Swem’s new media center offers resources for creative production


There’s a new spot on campus for those looking to record a new jam, produce a great film or satiate a craving for creative fulfillment. Serving as a hub for film lovers, media junkies and tech geeks, the Reeder Media Center offers a multitude of resources to use for media production or enjoyment.

Entering this space, one can find innovative students and a helpful staff, along with a multitude of updated media platforms and tools. Conveniently located in the spacious basement of Earl Gregg Swem Library, it encompasses a well-stocked lending library and comfortable viewing rooms, as well as the original, noseless Lord Botetourt.

In 2006, when Director of the Reeder Media Center, Troy Davis, began his career in the basement of Swem, the library was newly renovated, but an outlet for expression through media was basically non-existent on campus. Research regarding this issue ensued as students expressed their desire for a space that could meet the needs of production class requirements and independent creative projects. The students’ voices were heard, and private donations accounted for 83 percent of the funding for an initiative to build a creative space.

“It’s a testament to how our students crave a creative space outside of the classroom that’s just as rigorous.”

“We were lucky to have a really committed group of students early on,” Davis said. “It’s a testament to how our students crave a creative space outside of the classroom that’s just as rigorous. Students need another place to do thoughtful, intellectual work.”

The present media center is stocked with a media storage room containing a little bit of everything, staffed by around 16 trained employees and was well-received, as students can be seen at all times lounging, studying and utilizing resources in the media center’s cozy and inspiring atmosphere.

“We now have the sufficient storage and infrastructure that we didn’t have before,” Davis said.

This storage and quantity of useful materials allows for the center to loan students any resources they may need for various projects. The online catalog showcases a range of items from USB drives and headphone splitters to DSLRs and keyboards.


“We loan out to the community probably about 200 items,” Davis said. “Cameras, audio recorders, hard drives, laptops, every conceivable cable …”

Borrowing resources from the media center is not a complicated process. After signing a loan agreement, an item can be checked out for up to three days, and extensions for long-term projects can be easily negotiated.

“We try to keep the bureaucracy barrier as low as possible to allow students to get access to the things they need,” Davis said.

Also, being a “media geek” isn’t necessary to borrow materials, as a wide range of students take advantage of the center’s catalog. There’s a consitent base of users that are mainly involved in production classes, but it is emphasized by the staff that educating renters on how to use equipment is an important aspect of their job.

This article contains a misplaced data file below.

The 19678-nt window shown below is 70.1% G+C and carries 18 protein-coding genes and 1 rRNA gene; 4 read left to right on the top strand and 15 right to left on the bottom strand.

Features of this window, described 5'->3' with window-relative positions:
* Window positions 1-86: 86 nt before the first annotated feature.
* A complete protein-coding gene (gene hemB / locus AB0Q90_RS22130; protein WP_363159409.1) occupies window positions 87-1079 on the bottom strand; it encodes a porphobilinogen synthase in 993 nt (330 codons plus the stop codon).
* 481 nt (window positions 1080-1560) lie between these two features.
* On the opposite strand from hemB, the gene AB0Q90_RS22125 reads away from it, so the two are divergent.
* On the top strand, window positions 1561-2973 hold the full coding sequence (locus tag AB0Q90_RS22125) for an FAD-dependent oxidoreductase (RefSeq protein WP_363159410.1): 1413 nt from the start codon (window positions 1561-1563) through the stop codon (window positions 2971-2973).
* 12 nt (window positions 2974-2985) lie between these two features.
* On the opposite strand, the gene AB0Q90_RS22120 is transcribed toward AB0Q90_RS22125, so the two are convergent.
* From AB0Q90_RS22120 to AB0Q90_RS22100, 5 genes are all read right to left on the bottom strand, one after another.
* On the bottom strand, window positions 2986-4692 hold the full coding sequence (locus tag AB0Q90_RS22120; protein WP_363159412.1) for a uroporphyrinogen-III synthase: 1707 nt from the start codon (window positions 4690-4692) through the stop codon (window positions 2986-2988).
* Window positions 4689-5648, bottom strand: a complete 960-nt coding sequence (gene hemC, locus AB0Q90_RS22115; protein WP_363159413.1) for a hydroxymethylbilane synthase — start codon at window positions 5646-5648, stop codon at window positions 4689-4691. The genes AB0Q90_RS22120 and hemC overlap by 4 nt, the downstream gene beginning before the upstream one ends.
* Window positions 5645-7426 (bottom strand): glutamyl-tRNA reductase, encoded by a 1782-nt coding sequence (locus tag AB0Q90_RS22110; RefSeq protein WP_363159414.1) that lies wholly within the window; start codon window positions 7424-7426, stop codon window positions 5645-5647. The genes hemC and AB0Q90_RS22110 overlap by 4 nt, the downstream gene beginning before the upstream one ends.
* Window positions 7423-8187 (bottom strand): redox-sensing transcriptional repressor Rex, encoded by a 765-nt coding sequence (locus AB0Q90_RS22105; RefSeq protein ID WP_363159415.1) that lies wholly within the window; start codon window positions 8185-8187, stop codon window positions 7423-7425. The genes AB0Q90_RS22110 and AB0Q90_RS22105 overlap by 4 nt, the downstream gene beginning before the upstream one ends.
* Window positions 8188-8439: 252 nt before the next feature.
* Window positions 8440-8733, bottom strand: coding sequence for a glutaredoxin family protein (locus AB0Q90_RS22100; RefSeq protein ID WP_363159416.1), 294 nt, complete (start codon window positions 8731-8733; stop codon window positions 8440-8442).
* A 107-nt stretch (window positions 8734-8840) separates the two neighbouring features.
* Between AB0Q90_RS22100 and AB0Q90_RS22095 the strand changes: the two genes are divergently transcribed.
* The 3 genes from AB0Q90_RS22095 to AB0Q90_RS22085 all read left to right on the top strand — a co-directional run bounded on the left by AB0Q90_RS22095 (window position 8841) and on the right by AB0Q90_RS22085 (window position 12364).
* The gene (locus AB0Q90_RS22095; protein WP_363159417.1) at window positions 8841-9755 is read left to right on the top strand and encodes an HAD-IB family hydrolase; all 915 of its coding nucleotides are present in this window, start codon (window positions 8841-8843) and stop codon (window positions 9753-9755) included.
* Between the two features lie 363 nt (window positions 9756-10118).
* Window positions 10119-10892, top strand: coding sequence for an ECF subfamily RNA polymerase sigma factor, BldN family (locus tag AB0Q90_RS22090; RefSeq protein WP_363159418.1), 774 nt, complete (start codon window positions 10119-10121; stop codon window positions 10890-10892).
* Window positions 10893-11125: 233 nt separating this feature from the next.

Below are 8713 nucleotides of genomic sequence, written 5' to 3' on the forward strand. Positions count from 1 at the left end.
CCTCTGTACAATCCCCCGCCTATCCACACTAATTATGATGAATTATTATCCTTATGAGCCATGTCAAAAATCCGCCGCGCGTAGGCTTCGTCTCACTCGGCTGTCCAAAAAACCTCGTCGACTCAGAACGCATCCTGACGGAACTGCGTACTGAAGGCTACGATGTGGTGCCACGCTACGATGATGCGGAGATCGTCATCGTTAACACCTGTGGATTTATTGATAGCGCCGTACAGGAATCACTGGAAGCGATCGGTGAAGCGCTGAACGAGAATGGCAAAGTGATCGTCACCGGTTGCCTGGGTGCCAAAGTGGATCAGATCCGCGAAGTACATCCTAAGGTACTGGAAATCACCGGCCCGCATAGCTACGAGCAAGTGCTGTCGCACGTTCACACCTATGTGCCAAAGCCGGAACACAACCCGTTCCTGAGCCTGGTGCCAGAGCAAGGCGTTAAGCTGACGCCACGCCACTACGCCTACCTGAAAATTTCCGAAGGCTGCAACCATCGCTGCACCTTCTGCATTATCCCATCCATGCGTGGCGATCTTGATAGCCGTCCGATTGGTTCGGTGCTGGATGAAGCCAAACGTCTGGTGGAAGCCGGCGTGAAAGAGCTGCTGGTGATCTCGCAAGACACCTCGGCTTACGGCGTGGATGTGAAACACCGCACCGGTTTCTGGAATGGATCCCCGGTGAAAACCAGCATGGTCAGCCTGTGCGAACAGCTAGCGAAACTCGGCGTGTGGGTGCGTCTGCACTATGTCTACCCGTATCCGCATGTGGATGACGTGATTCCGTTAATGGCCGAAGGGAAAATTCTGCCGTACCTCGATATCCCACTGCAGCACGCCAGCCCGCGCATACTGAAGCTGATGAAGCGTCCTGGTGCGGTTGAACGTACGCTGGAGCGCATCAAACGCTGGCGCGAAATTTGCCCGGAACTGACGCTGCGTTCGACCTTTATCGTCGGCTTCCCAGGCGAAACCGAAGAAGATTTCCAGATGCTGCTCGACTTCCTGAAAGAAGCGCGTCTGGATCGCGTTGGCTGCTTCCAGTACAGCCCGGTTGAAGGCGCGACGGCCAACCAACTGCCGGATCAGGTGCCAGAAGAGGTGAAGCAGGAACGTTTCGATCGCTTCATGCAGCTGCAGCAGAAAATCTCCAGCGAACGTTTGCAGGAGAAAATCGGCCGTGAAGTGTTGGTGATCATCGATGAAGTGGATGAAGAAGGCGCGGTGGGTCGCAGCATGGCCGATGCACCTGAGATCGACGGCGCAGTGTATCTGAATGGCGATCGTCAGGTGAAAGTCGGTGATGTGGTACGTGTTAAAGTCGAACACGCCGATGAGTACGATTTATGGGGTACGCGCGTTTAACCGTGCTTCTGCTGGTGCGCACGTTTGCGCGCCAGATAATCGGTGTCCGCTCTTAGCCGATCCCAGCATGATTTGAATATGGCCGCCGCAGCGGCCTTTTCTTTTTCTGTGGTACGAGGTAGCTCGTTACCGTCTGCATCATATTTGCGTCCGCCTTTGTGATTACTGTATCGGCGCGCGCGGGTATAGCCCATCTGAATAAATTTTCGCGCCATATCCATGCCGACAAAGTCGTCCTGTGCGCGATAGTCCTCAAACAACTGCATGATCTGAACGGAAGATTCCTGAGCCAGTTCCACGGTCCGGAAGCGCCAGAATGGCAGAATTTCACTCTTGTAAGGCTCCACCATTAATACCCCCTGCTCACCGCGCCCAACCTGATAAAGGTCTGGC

“I would profile us all as educators and not just as equipment nerds. We are really interested in the educational potential of media,” Davis said.

The media center staff provides the sturdy foundation on which the creativity and efficiency of the media center stands. The staff assures the media center’s worth on campus through their active utilization of its resources.

“I like that we are a really accepting and productive group of people,” media center employee Daniel Conover ’17 said.

The center’s creative media specialist Pratyush Dubey ’11 said his philosophy on his job at the center is to “learn new things every day,” a mantra that many in the media center seem to adopt.


Staff member Conover makes use of the updated and underrated studios that line the media center wall.

“We are super blessed to have the amount of material resources we do,” he said while speaking of his own experiences recording music.

Davis said that the students also bring their own resources to the center, namely creativity.

“The students here are engaging,” Davis said. “I am heartened to see people accomplish things creatively … I’m fascinated by the process.”

Even for students who are not interested in the media resources available, the media center provides a space to study and lounge. According to Arika Thames ’19, the room design allows for a more creatively charged atmosphere, and make it a prime location for assignments that require a little more energy.

“The uniqueness of the space makes it more appealing for doing more thoughtful assignments, and the staff is really helpful and hard-working,” Thames said.

With their combination of available materials, including music studios, media viewing rooms and large computers with updated software, a friendly staff, a productive atmosphere, and a spacious lounge, the Reeder Media Center is a central place on campus for those seeking to express their creativity.


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